Paul McCartney IS dead Dime- He died in a car accident and was replaced by a man named Billy Shears. The clues are all there on the covers of Sgt Peppers and Abbey Road…(if you smoke enough drugs)

    Goo Goo Ga Choob!

    http://www.trutv.com/conspiracy/celebs/paul-is-dead/gallery.all.html

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  15. Griff (6,967 comments) says:

    Well of course McIntyre would be upset after all it does include him in the nutdom after all.

    Have you read the follow up paper on the reaction in the alternative sience universe :lol: nutters

    Conspiracist ideation has been repeatedly implicated in the rejection of scientific propositions, although empirical evidence to date has been sparse. A recent study involving visitors to climate blogs found that conspiracist ideation was associated with the rejection of climate science and the rejection of other scientific propositions such as the link between lung cancer and smoking, and between HIV and AIDS (Lewandowsky, Oberauer, & Gignac, in press; LOG12 from here on). This article analyzes the response of the climate blogosphere to the publication of LOG12. We identify and trace the hypotheses that emerged in response to LOG12 and that questioned the validity of the paper’s conclusions. Using established criteria to identify conspiracist ideation, we show that many of the hypotheses exhibited conspiratorial content and counterfactual thinking. For example, whereas hypotheses were initially narrowly focused on LOG12, some ultimately grew in scope to include actors beyond the authors of LOG12, such as university executives, a media organization, and the Australian government. The overall pattern of the blogosphere’s response to LOG12 illustrates the possible role of conspiracist ideation in the rejection of science

    McIntyre is adding to science well I never :lol:

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  16. metcalph (1,397 comments) says:

    The table is a disgrace! It does not mention the Orbital Mind Control Lasers, Cthulhu, the Order of the Rosy Dawn, Who really assassinated Admiral Darlan, the Templars, DPF’s real paymasters, Hitler being a deputy of the Bavarian Soviet, How much is really in David Shearer’s bank account and who put it there and the most terrible secret of all.. your browser history.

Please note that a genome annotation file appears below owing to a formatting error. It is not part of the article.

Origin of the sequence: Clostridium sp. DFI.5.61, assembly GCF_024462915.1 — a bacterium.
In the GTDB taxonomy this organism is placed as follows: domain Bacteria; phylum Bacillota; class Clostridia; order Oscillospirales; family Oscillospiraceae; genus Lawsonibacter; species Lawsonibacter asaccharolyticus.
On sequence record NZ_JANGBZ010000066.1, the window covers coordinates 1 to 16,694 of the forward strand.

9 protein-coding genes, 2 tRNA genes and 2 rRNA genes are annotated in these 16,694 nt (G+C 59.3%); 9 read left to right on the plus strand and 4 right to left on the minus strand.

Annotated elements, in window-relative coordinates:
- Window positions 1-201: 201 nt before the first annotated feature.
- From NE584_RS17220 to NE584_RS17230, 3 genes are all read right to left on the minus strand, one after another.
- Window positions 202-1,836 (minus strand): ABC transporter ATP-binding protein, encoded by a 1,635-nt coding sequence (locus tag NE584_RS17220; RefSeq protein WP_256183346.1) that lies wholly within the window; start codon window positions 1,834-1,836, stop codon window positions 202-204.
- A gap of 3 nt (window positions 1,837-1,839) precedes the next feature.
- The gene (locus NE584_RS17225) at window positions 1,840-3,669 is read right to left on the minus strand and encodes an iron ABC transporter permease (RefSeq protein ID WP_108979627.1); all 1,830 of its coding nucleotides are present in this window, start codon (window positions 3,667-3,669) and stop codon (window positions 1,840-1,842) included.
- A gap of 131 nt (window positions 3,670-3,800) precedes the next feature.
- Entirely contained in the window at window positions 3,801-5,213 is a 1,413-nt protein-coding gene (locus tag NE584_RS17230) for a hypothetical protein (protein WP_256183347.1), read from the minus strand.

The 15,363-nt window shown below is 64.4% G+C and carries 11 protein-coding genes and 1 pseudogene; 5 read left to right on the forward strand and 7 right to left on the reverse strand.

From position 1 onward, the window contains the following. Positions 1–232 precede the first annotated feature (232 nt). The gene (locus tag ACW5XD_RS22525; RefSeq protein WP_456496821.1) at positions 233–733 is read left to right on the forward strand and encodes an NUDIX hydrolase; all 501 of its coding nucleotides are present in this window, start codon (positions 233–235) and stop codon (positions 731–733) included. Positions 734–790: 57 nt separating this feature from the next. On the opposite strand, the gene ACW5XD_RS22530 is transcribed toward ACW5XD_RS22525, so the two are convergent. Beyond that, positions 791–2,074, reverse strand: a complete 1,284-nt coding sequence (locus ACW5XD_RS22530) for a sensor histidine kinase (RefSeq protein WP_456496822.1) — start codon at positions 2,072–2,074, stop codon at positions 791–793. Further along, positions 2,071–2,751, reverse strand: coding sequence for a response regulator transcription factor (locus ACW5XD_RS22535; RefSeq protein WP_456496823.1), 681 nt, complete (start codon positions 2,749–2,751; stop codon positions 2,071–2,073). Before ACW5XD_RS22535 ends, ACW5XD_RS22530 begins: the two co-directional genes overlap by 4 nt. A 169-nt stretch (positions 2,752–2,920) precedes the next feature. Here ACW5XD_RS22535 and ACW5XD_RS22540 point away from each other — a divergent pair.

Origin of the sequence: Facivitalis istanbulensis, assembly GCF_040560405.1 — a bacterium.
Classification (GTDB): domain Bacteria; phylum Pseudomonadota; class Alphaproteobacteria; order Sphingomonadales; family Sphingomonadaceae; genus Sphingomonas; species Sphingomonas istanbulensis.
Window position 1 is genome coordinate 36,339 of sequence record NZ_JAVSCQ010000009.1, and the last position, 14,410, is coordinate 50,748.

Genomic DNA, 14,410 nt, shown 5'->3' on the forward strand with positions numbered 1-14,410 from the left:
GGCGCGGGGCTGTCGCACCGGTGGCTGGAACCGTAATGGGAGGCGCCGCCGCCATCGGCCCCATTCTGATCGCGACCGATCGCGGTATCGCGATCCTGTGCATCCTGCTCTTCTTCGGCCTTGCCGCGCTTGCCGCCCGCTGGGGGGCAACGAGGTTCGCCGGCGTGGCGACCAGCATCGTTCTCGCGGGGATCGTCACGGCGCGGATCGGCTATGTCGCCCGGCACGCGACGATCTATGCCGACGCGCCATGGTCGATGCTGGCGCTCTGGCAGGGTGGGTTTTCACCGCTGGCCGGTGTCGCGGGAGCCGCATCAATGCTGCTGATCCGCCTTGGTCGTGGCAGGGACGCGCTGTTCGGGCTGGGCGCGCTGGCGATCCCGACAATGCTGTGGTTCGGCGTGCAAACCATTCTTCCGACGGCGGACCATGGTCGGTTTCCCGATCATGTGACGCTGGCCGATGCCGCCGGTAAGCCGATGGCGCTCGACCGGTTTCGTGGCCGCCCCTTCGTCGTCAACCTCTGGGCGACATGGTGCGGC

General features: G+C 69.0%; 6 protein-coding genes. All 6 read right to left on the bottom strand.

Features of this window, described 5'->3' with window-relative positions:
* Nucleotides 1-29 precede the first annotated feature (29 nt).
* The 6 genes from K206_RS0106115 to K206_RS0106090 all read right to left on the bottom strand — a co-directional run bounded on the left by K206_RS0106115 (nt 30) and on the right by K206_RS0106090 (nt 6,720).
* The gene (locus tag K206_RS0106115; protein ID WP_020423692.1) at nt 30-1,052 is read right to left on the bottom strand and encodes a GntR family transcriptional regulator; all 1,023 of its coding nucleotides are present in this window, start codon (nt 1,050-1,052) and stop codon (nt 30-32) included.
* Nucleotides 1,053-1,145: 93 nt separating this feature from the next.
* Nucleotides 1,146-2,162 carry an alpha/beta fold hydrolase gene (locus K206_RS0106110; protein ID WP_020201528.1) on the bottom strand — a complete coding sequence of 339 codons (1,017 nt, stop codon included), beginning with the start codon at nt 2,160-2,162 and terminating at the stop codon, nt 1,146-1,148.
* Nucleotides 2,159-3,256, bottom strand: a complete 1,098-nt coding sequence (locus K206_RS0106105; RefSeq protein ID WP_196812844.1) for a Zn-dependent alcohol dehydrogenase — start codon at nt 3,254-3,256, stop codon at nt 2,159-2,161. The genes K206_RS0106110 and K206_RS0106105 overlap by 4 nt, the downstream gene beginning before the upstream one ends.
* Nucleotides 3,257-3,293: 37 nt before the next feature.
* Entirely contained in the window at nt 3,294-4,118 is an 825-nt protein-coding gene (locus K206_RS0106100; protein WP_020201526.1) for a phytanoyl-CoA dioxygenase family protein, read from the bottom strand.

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  17. anonymouse (706 comments) says:

    The Poll was done by PPP [Obama lovers that they are :)]

    The full results are here

    http://www.publicpolicypolling.com/pdf/2011/PPP_Release_National_ConspiracyTheories_040213.pdf

    Reading through them, I think there is a fair bit of Pi$$ taking going on

    I mean, when they cross the answers with a who you voted for President, 5% of those who voted for Obama still believed he was the anti-christ, BUT if you look up the by age 19% of those 18-29 thought he was the antichrist,

    Other pearlers from the 18-29 age group, were 13% believe in lizard people and 22% believe in Big Foot,

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  18. SPC (5,472 comments) says:

    JFK was not killed by conspiracy, he was killed by gun owners.

    Disclaimer, I am in no way blaming the gun for his death or connecting guns to bombs and bombs to any conspiracy relating to gun control legislation before Congress. I am not …. .

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  19. scrubone (3,074 comments) says:

    Pretty much any semi-competent Democrat president (ie, probably not Jimmy Carter) you’ll get some of the population making a case for him/her to be the anti-christ.

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  20. RRM (9,606 comments) says:

    Also why is “aliens exist” a conspiracy?

    Can’t one believe aliens exist merely from a probability exercise based on the size of the universe?

    Or is that “aliens exist” shorthand for “aliens exist in a morgue at Area 51 and the government is covering it all up”…??

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  21. RightNow (6,799 comments) says:

    I thought Reagan was meant to have been the anti-Christ. His name (originally Ronald Robert Reagan) had 6, 6, and 6 letters, plus there was some other numerology type stuff I don’t really remember.

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  22. Alan Wilkinson (1,839 comments) says:

    @Griff, if you think McIntyre is a nutter then you have obviously departed the rational universe. Send us a postcard from the fruit farm.

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  23. TheContrarian (1,080 comments) says:

    “plus there was some other numerology type stuff I don’t really remember”

    Yeah think I can see your problem there

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  24. RightNow (6,799 comments) says:

    This:
    http://www.boards.ie/vbulletin/showthread.php?t=2054941988

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  25. AG (1,795 comments) says:

    @RRM,

    I wondered at that one, myself. I don’t see what the likely existence of extraterrestrial life has to do with “conspiracies” … but I do wonder (pace Fermi) where they all are! As for: